PETALING JAYA: How many of us can say that a dream we once had took off in such a big way that it brought pleasure and life skills to thousands of children?
Cheli Nadarajah is one person who can.
Books are stacked high in the Homework Centre’s book closet. They are all brand new and destined to be given away to children who would otherwise usually not have access to books at all.
Nadarajah is the founder of The Reading Bus Club, an NGO which started as a way of getting new books to children in rural communities in Sarawak to enable them to learn to read, especially in English.
The Reading Bus Club started by visiting villages a few hours out of Kuching by road, driving books and volunteers to read to and interact with the children.
Kampung children learned grammar and vocabulary through storytelling, activities and games.
Villagers and volunteers alike were surprised by how quickly the children learned to read and even speak English.
The Reading Bus Club and Homework Centre’s original mission endures: that every child should be given the opportunity to enjoy school and life through reading.
The Homework Centre declares it is a place where children are guided to be Purposeful, Passionate and Productive.
Nadarajah’s project expanded nationwide from Sarawak, even into Cambodia via the Reading Tuk-tuk club, and has been going strong for 10 years now.
English Language teachers from schools across the nation attend Reading Bus Club creative training courses on How To Make English Fun In School.
Nadarajah was originally inspired to help poorer children learn to read by his own passion for books, which developed from a very young age.
Growing up in a poor family, books were hard to come by. “At school I always worked very hard to come first or second in class because whoever got those positions would be given books,” he told FMT.
He and his wife, Kong Lai Mei, started the Reading Bus Club as an attempt to bridge the lack of English awareness among children living in rural areas of Sarawak.
The Club gave children a positive environment in which to do their homework.
But then, when over 9,000 books were donated to them, Nadarajah and his wife expanded their operations, setting out in their car to reach children in more remote villages.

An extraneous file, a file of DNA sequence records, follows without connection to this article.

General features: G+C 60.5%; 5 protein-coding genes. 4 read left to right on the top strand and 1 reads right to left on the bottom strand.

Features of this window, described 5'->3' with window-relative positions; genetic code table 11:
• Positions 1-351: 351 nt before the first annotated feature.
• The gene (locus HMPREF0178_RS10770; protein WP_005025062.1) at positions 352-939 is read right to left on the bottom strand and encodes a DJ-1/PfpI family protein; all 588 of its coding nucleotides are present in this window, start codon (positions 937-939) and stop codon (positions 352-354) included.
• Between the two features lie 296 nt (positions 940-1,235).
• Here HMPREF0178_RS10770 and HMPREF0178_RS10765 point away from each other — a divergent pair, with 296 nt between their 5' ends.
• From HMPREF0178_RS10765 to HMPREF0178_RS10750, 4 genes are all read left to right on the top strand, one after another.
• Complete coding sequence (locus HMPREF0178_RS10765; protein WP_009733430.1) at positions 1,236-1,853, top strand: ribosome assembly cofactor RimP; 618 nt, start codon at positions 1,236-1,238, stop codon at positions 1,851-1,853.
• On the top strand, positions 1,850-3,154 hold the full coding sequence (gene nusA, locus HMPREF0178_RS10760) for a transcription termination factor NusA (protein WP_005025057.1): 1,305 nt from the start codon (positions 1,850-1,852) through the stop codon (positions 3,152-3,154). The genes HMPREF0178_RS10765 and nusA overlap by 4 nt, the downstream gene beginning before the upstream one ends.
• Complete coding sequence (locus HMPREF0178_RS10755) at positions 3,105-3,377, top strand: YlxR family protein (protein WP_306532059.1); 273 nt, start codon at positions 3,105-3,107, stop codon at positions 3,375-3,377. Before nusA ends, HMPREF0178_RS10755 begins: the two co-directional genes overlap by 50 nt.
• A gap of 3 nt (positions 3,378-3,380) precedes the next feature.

Nowadays they and their volunteers use a fleet of Toyota Land Cruisers to visit their eager children.
“The kids call them buses because in rural Sarawak they hardly ever see large vehicles, so anytime they see something bigger than a car, they call it a bus,” he laughed.
The name stuck, but thankfully it is now rare for their Land Cruisers to get bogged down as they follow their routes around the jungles of the nation.
The club is still a family concern. The 59-year-old teacher said, “My wife and I work very closely together, and both our sons are really supportive.”
Nadarajah remembers the very first village the club visited.
“We brought out the books and were shocked because the kids asked if they were allowed to touch them.
“Their parents told me that at school they were not allowed to touch any books because of their dirty fingernails.”
When they handed out the books that day, the first thing the children did was to sniff them, breathing in that new-book smell probably for the very first time.
The Reading Bus Club, has by now given books to and taught around 40,000 children from all over the country.
For Nadarajah, the club’s mission is not merely to teach children but to provide them with self-confidence. “We wanted them to choose their own books rather than for us to dictate what they should read.”
Word of mouth has always been very important.
“A villager told me that his children came home every day telling him that children from other villages were learning to speak English. When he asked them how, they said it was from the Reading Bus.
“I really broke down because that was so encouraging to hear.”
Talking to FMT, Nadarajah also addressed issues plaguing the current education system in the country.
“I think the schools are failing their children because we have really never taken the time to teach them how to appreciate reading. Normally reading is so tied to exams.”
It is obvious that he is still shocked and pleased by the success of his venture. “I did not plan this. When I first started the homework centre I never foresaw the Reading Bus Club.”
His dream to make reading and learning English fun has brought wonder and lifelong skills to children from further afield than he ever imagined.
Although this bus always stops to help children learn, paradoxically it’s showing no signs of slowing down anytime soon.